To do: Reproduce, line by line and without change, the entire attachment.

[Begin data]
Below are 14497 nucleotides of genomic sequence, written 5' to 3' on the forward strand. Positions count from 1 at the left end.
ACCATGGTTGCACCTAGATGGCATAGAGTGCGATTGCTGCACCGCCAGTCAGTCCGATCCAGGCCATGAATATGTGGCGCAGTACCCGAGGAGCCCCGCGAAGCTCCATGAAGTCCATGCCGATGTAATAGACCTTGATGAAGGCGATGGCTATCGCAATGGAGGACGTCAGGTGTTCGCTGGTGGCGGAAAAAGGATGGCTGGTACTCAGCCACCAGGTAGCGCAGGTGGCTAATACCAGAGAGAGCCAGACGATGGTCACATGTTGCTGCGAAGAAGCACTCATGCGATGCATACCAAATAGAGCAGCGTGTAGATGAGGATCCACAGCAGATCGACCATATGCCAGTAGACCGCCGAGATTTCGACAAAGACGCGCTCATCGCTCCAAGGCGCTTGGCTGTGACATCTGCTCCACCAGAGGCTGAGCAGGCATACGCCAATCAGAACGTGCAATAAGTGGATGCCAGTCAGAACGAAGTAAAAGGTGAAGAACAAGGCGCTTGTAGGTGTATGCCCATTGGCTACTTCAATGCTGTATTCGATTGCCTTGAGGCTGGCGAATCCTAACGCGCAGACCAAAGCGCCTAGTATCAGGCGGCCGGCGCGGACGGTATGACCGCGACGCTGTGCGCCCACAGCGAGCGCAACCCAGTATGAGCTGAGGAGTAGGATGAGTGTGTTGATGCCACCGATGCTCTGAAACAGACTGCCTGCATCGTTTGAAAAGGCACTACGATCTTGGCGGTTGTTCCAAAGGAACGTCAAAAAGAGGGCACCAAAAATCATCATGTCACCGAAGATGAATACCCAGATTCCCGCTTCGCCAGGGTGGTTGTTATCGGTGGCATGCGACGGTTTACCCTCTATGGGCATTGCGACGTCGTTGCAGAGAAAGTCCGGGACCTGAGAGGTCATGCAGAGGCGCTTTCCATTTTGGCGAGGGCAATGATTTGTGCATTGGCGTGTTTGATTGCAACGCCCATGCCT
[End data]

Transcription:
Below are 14497 nucleotides of genomic sequence, written 5' to 3' on the forward strand. Positions count from 1 at the left end.
ACCATGGTTGCACCTAGATGGCATAGAGTGCGATTGCTGCACCGCCAGTCAGTCCGATCCAGGCCATGAATATGTGGCGCAGTACCCGAGGAGCCCCGCGAAGCTCCATGAAGTCCATGCCGATGTAATAGACCTTGATGAAGGCGATGGCTATCGCAATGGAGGACGTCAGGTGTTCGCTGGTGGCGGAAAAAGGATGGCTGGTACTCAGCCACCAGGTAGCGCAGGTGGCTAATACCAGAGAGAGCCAGACGATGGTCACATGTTGCTGCGAAGAAGCACTCATGCGATGCATACCAAATAGAGCAGCGTGTAGATGAGGATCCACAGCAGATCGACCATATGCCAGTAGACCGCCGAGATTTCGACAAAGACGCGCTCATCGCTCCAAGGCGCTTGGCTGTGACATCTGCTCCACCAGAGGCTGAGCAGGCATACGCCAATCAGAACGTGCAATAAGTGGATGCCAGTCAGAACGAAGTAAAAGGTGAAGAACAAGGCGCTTGTAGGTGTATGCCCATTGGCTACTTCAATGCTGTATTCGATTGCCTTGAGGCTGGCGAATCCTAACGCGCAGACCAAAGCGCCTAGTATCAGGCGGCCGGCGCGGACGGTATGACCGCGACGCTGTGCGCCCACAGCGAGCGCAACCCAGTATGAGCTGAGGAGTAGGATGAGTGTGTTGATGCCACCGATGCTCTGAAACAGACTGCCTGCATCGTTTGAAAAGGCACTACGATCTTGGCGGTTGTTCCAAAGGAACGTCAAAAAGAGGGCACCAAAAATCATCATGTCACCGAAGATGAATACCCAGATTCCCGCTTCGCCAGGGTGGTTGTTATCGGTGGCATGCGACGGTTTACCCTCTATGGGCATTGCGACGTCGTTGCAGAGAAAGTCCGGGACCTGAGAGGTCATGCAGAGGCGCTTTCCATTTTGGCGAGGGCAATGATTTGTGCATTGGCGTGTTTGATTGCAACGCCCATGCCT